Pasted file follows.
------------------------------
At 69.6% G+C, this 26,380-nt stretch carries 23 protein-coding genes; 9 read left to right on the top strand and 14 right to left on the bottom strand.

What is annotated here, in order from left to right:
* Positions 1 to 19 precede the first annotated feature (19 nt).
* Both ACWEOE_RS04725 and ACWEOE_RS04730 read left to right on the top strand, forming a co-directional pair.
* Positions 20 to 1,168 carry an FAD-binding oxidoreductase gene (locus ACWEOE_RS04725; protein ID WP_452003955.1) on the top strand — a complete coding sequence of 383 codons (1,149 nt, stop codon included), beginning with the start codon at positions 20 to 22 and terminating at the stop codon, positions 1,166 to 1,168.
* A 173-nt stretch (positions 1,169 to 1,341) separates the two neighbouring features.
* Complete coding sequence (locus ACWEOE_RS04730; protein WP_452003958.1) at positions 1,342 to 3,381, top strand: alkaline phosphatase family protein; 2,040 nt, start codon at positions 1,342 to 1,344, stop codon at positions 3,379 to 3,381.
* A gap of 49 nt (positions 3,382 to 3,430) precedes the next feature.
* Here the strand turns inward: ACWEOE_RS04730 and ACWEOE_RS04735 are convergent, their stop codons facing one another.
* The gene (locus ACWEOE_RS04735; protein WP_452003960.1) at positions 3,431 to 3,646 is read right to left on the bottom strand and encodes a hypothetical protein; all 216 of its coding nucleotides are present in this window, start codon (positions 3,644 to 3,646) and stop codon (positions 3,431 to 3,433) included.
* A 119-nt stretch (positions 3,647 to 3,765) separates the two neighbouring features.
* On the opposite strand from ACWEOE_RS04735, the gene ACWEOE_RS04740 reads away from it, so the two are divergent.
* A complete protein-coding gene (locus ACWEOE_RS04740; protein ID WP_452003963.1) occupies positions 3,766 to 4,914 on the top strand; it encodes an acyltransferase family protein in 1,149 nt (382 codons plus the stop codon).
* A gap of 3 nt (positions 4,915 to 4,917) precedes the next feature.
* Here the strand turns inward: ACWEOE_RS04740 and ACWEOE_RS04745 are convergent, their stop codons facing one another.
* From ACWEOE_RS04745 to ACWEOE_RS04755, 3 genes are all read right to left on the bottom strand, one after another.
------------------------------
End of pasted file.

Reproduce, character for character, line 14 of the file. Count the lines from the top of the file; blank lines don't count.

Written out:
* A gap of 3 nt (positions 4,915 to 4,917) precedes the next feature.